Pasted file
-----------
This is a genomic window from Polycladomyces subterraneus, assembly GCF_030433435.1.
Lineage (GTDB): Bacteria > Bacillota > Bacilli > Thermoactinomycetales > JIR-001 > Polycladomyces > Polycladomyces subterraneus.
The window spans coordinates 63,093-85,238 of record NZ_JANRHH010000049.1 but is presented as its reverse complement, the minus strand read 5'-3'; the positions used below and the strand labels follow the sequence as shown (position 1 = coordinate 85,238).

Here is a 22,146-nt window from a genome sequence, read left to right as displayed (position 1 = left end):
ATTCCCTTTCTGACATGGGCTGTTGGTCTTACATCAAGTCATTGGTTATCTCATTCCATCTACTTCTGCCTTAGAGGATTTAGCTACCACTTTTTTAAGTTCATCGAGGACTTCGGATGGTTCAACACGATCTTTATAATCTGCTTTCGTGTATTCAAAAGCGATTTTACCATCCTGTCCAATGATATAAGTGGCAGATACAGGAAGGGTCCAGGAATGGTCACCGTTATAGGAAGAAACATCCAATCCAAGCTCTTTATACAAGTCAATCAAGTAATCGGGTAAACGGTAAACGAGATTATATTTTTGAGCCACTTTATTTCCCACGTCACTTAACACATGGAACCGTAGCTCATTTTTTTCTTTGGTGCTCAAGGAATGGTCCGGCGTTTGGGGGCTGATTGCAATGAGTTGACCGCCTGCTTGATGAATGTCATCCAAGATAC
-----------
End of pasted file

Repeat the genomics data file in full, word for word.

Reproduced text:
This is a genomic window from Polycladomyces subterraneus, assembly GCF_030433435.1.
Lineage (GTDB): Bacteria > Bacillota > Bacilli > Thermoactinomycetales > JIR-001 > Polycladomyces > Polycladomyces subterraneus.
The window spans coordinates 63,093-85,238 of record NZ_JANRHH010000049.1 but is presented as its reverse complement, the minus strand read 5'-3'; the positions used below and the strand labels follow the sequence as shown (position 1 = coordinate 85,238).

Here is a 22,146-nt window from a genome sequence, read left to right as displayed (position 1 = left end):
ATTCCCTTTCTGACATGGGCTGTTGGTCTTACATCAAGTCATTGGTTATCTCATTCCATCTACTTCTGCCTTAGAGGATTTAGCTACCACTTTTTTAAGTTCATCGAGGACTTCGGATGGTTCAACACGATCTTTATAATCTGCTTTCGTGTATTCAAAAGCGATTTTACCATCCTGTCCAATGATATAAGTGGCAGATACAGGAAGGGTCCAGGAATGGTCACCGTTATAGGAAGAAACATCCAATCCAAGCTCTTTATACAAGTCAATCAAGTAATCGGGTAAACGGTAAACGAGATTATATTTTTGAGCCACTTTATTTCCCACGTCACTTAACACATGGAACCGTAGCTCATTTTTTTCTTTGGTGCTCAAGGAATGGTCCGGCGTTTGGGGGCTGATTGCAATGAGTTGACCGCCTGCTTGATGAATGTCATCCAAGATAC